The Brandy Club
Bodegas Suau - a brandy lover's paradise
Brandy is a drink associated with luxury – and sensuality: served in a ‘snifter’ or ‘tulip’ glass, held cupped between the fingers and palm of the drinker´s hand, it’s brought to its optimal drinking temperature by the warmth of the human body. If the pleasure of drinking brandy stirs your senses, you’ll be in your element at the Bodegas Suau, where it’s possible to become the owner of a barrel of this aromatic liquid gold.
Bodegas Suau was originally founded in Cuba in 1851 by the Mallorcan tradesman Juan Suau, and became the property of the Barceló and Mora families after the Spanish Civil War. It’s now located at Pont d’Inca (Marratxi) in a former flour factory. The company premises are surrounded by a 1.8 metre thick exterior wall, providing protection from outside pollutants such as noise and smells and thereby creating a microclimate in which rows of barrels full of this handmade brandy are housed.
The club was founded in 1992, the brainchild of Angel Zuasti, a now-retired Bodegas Suau technician. Confident in the quality of the product, he launched a private club – initially called ‘Amigos de Suau’ (Friends of Suau) – so that brandy lovers could enjoy their own personalized version of the spirit. Each member of the club buys a barrel with a capacity of 32 litres; these barrels guarantee a better quality final product than larger ones because a higher proportion of the liquid is in contact with the oak. Their brandy is then stored in the Suau cellars. Only the owner of the barrel and the producers themselves are authorized to handle the individual stocks, and only eight bottles from each barrel can be extracted in any one year in order for the brandy to meet the Suau brand standards. In this way the brandy ages approximately a year, every year.
The brandy, a spirit obtained from the distillation of white wine, with an alcoholic content of between 36% and 40%, is aged in American oak barrels. Juana Barceló, the company director, tells us: ‘‘Every brandy and every bottle here has its own particular qualities: there are barrels which are 19 years old and others only three years old.’’ The brandy itself is 15 years old when it is transferred to the barrels. Members can choose when they take home their eight bottles: some take them all at Christmas; others take them at intervals, believing it is damaging to the barrel to take them all out at once. This of course means that every brandy is different and exceptional.
One of the exclusive privileges of membership is that every bottle is numbered and personalized with the name of the barrel, its owner, the intended recipient and the bottling date. The winery also makes sure it replaces any brandy lost during the evaporation process so that it always continues its slow maturing process. ‘‘The advantage is that you are paying for a 15-year-old brandy but if your barrel is say, 10 years old, you end up drinking a brandy which is approximately 25 years old,’’ Juana is keen to point out.
The company keeps strict records and has established a ‘numerus clausus’ with a maximum of 500 club members. Currently, 448 of the barrels have been assigned owners, and number 449 is about to be sold. Barrel number 500 is reserved for the winery, with the intention of auctioning it for charity. The barrels are priced at €1,000 plus a fee of €25 a year to cover maintenance and the cost of the brandy that needs to be replaced after each extraction. Some barrels belong to a family, a restaurant or a group of friends and, in the case of death, divorce or other separation the barrel is usually sold by the owners for a privately agreed price.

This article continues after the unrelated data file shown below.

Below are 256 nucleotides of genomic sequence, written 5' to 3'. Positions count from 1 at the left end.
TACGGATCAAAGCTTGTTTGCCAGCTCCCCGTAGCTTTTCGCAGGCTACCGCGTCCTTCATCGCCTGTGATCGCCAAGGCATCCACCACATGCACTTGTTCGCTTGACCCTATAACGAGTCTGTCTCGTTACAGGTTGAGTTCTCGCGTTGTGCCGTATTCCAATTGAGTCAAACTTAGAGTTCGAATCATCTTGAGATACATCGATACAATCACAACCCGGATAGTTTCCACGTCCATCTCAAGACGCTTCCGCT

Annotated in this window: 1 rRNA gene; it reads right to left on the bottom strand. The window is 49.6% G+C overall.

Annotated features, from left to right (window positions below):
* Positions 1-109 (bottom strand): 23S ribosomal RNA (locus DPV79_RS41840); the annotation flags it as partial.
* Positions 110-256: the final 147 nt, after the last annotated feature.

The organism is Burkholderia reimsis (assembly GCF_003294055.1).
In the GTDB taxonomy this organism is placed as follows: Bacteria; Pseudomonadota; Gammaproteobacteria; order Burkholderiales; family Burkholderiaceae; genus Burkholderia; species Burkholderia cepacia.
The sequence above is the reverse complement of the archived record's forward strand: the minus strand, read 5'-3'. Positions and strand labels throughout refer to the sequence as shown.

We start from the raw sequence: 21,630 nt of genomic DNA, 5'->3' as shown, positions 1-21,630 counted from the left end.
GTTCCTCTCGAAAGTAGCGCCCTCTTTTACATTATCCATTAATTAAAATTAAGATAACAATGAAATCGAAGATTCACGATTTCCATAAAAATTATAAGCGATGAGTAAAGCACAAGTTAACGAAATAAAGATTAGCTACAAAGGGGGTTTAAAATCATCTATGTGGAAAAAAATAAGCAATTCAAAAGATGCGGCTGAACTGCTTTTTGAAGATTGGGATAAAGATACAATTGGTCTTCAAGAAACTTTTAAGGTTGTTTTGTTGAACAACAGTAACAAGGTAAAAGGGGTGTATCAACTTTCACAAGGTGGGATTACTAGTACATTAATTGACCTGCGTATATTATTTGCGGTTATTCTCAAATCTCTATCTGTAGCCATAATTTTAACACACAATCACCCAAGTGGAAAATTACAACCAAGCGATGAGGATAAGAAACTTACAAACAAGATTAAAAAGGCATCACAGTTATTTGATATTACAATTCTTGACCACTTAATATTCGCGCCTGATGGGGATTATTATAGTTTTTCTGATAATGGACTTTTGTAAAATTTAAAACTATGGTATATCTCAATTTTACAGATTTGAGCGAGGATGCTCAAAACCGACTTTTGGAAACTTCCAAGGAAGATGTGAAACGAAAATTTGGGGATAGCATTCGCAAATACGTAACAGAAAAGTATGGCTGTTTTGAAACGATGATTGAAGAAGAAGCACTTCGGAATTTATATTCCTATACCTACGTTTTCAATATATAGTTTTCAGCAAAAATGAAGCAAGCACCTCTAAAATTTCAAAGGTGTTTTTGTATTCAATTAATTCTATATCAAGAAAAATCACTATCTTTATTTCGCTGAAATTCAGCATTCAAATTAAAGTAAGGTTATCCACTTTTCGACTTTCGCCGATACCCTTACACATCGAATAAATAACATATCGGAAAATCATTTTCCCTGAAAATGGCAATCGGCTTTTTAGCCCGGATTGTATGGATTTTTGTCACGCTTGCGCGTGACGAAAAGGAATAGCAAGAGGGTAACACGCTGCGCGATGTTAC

The club is made up of many different nationalities – 30% of the members are German – as well as different social and economic classes. The director tells us that ‘‘some of the members are quite famous and we even have an important Lord, but would rather he remained anonymous.’’ She goes on to tell us that the youngest member of the club is underage, and received the barrel as a gift from a parent, who had given one each to all three of his children, so that they can enjoy a fabulous brandy when they are older. Some members live outside Mallorca and their bottles are sent to them as required. The longest distance that bottles have had to travel so far has been to Canada, where a man celebrating his 100th birthday received his as a gift from his grandson.
Over the years the club has grown into a friendly community, which comes together once a year at a party just before Christmas at Bodegas Suau – an ‘open day’ of sorts, during which all members enjoy a few drinks. Juana assures us that it is ‘‘harmless fun. They come together informally, compare notes and share their love of brandy.’’ Some of the members also like to compete with each other and save a bottle from every year to observe the changes in the spirit’s colour and development.
The Suau winemakers are true Mallorcan ambassadors: ‘‘We want people to order a Suau brandy knowing that it is the best in the world, and that it is made in Mallorca.’’ The company has been approached by various national and international brands, but the family hopes to maintain the product’s Mallorcan nature and dreams of it one day making the front page of the New York Times.
A visit to Bodegas Suau is a wonderful journey into the history of Spain and the New World. By combining its age-old traditional techniques and modern technology, Suau has created a particular style and a new way of understanding and enjoying the luxury and sensual pleasures of brandy.